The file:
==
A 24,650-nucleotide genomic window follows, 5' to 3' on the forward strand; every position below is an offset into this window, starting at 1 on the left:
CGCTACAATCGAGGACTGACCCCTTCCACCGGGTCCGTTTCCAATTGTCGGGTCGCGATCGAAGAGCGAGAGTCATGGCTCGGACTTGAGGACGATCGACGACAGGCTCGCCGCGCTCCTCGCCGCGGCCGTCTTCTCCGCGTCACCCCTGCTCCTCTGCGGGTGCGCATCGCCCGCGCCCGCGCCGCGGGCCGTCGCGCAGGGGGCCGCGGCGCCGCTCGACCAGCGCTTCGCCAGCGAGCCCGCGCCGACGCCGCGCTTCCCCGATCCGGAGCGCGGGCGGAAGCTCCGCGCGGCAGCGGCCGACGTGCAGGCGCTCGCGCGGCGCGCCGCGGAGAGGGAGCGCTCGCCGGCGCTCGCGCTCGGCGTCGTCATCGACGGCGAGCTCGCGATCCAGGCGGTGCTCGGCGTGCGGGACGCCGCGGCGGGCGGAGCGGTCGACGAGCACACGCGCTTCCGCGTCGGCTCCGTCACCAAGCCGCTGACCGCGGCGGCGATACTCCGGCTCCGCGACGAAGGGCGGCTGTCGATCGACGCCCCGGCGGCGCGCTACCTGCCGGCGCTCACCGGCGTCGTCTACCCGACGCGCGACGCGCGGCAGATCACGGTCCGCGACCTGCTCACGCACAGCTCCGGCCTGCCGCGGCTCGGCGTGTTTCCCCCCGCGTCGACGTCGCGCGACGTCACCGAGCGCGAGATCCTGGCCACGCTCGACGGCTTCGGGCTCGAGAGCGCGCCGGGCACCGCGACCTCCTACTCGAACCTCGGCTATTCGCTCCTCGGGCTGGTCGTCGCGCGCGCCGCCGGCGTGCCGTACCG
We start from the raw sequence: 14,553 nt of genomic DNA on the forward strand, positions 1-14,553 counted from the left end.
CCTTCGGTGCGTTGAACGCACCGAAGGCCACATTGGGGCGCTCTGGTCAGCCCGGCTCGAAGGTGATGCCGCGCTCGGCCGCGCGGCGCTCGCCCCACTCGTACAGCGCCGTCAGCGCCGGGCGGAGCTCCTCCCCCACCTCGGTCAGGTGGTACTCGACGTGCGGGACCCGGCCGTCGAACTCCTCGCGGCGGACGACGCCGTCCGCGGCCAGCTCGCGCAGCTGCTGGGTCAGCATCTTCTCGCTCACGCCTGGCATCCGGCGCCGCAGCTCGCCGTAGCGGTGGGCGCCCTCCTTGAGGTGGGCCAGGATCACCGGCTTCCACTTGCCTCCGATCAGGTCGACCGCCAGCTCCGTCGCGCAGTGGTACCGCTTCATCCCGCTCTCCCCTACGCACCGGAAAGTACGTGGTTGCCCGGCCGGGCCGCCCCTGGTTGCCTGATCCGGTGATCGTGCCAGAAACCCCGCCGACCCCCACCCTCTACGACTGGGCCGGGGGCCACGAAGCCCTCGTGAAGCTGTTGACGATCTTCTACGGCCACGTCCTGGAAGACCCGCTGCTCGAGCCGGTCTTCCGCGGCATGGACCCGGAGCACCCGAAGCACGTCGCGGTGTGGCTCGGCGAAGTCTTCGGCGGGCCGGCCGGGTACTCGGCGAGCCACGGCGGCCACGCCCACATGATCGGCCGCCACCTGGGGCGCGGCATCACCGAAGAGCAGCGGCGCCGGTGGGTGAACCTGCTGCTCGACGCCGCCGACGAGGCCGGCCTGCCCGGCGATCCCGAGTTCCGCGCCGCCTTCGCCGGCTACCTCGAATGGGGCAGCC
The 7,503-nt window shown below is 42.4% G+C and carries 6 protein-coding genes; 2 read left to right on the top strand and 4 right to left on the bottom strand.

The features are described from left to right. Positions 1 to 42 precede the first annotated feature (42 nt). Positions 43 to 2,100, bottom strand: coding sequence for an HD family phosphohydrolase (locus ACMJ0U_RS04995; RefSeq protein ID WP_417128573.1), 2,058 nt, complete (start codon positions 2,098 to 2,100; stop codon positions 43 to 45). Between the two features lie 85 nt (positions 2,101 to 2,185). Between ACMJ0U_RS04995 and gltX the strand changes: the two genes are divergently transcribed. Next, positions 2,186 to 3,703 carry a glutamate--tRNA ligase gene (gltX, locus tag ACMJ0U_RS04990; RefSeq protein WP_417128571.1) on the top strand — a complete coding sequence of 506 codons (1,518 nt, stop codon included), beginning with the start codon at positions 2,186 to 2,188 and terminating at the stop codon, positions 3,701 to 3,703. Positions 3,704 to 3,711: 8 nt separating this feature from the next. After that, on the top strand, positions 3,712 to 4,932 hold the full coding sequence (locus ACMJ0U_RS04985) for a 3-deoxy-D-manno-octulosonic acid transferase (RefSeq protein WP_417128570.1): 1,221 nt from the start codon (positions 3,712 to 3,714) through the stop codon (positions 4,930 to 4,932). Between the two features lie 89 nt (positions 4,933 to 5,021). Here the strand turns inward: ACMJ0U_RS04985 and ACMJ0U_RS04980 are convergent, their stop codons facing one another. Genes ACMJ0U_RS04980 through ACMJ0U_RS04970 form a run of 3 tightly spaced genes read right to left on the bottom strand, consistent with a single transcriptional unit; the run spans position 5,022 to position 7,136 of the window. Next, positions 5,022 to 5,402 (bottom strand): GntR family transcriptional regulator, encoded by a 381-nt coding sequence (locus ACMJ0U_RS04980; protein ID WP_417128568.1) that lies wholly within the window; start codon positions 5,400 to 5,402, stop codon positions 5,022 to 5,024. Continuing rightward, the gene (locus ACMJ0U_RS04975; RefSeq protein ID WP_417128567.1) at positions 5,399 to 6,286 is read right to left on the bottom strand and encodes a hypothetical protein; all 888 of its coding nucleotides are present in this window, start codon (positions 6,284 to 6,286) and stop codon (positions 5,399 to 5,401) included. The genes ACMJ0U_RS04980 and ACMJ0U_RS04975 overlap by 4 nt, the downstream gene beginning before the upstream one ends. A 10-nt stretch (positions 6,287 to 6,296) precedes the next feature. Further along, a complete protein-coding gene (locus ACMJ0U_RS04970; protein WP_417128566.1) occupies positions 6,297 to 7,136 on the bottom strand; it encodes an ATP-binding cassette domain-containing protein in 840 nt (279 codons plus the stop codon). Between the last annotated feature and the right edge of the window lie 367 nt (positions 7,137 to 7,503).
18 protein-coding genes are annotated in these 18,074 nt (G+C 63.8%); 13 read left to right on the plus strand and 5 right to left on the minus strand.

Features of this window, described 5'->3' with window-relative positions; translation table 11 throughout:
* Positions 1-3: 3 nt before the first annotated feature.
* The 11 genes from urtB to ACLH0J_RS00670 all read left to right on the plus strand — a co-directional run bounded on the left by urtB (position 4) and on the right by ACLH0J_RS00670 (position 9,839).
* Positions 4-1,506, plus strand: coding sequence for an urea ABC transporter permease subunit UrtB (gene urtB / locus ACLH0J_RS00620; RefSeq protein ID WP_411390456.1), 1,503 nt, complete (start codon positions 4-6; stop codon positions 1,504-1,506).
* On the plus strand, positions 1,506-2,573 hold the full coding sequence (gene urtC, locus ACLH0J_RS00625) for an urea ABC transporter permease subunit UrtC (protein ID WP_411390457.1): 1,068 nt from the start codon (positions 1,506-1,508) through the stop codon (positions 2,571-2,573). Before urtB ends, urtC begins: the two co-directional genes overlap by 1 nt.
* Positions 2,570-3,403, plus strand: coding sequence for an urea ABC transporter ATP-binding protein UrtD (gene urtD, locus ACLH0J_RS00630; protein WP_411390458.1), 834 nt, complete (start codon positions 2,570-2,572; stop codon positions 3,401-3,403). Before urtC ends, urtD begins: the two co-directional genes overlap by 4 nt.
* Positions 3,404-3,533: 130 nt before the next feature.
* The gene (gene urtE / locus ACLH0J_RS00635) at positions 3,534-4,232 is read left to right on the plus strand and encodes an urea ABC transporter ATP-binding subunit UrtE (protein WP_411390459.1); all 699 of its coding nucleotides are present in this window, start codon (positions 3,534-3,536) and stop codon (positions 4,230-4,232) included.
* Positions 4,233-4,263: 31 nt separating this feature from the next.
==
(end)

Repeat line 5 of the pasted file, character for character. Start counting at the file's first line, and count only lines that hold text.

The 7,503-nt window shown below is 42.4% G+C and carries 6 protein-coding genes; 2 read left to right on the top strand and 4 right to left on the bottom strand.